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Bad allergies and cpap use
#1
Bad allergies and cpap use
Is there any way to filter or purify the air in a cpap. I have a resmed 10 
I clean it regularly and have tried different filters. I sneeze with it on and don’t get a full night sleep. Pressures seem ok with 2-3 apnea’s avg
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#2
RE: Bad allergies and cpap use
The filter protects the machine, not the user. You might try a room size air filtering machine. It'd be much more efficient / productive.
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#3
RE: Bad allergies and cpap use
Have you tried Floanase (flucasone propionate)? Works for me on seasonal allergies.
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#4
RE: Bad allergies and cpap use
(01-17-2021, 06:18 PM)Saxmann Wrote: Is there any way to filter or purify the air in a cpap.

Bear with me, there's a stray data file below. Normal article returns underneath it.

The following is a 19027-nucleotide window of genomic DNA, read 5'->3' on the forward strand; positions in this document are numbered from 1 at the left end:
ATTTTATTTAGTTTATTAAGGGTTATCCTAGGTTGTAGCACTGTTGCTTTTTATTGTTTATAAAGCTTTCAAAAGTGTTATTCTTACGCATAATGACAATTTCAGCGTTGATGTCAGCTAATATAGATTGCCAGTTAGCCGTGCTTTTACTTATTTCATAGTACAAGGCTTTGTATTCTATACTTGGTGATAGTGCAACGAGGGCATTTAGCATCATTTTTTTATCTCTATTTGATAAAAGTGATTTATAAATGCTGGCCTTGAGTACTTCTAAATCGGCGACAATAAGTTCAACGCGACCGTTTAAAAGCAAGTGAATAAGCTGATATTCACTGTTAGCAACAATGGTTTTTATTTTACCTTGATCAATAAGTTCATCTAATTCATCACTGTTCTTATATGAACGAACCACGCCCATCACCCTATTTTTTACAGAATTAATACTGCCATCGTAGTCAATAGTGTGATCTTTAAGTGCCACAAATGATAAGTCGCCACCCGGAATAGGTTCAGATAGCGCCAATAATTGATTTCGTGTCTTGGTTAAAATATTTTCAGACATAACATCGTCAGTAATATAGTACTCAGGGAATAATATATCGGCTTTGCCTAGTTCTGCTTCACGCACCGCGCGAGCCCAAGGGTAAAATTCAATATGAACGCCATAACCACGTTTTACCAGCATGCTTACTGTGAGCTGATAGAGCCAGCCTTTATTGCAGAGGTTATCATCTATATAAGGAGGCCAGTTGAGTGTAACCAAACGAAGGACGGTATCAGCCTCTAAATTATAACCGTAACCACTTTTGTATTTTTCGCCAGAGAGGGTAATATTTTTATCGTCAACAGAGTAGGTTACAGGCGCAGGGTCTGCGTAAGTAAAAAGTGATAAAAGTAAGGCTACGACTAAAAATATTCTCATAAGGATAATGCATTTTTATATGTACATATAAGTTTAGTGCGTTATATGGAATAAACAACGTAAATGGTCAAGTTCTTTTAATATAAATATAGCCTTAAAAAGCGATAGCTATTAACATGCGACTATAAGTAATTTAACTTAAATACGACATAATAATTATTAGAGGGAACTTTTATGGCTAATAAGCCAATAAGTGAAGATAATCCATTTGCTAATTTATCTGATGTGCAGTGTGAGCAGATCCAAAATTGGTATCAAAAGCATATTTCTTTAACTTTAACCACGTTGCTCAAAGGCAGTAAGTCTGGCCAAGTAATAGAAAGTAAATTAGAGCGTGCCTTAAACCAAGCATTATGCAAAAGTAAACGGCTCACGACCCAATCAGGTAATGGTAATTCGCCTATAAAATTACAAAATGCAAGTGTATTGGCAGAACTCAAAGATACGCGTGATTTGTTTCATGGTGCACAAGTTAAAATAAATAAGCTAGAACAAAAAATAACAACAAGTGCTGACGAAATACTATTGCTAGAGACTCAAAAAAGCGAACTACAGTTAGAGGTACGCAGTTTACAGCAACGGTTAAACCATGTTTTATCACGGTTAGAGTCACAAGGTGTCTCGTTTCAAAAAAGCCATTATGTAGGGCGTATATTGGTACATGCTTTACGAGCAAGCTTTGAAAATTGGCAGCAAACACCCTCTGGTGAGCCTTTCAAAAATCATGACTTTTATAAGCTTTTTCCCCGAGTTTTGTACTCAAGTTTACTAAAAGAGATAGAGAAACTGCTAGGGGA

If you keep your Cpap clean, change the filter often, wash the humidifier chamber and hose, then the problem isn't the Cpap.

The Cpap pulls air from your room. Do you have pets or a lot of dust? Then, as Big Guy suggests, a room size air filtering machine may help.

Also, check the humidity... too high can cause as much discomfort (congestion or allergy symptoms) as too little.
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INFORMATION ON APNEA BOARD FORUMS OR ON APNEABOARD.COM SHOULD NOT BE CONSIDERED AS MEDICAL ADVICE.  ALWAYS SEEK THE ADVICE OF A PHYSICIAN BEFORE SEEKING TREATMENT FOR MEDICAL CONDITIONS, INCLUDING SLEEP APNEA.  INFORMATION POSTED ON THE APNEA BOARD WEB SITE AND FORUMS ARE PERSONAL OPINION ONLY AND NOT NECESSARILY A STATEMENT OF FACT.
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#5
RE: Bad allergies and cpap use
Allergies get worse as you age. I'm allergic now to the same things I was in my 20s, but then I never noticed them, and now my nose runs so much I'm considering having a surgeon implant a hook on the end of it so I can hang a bucket on it.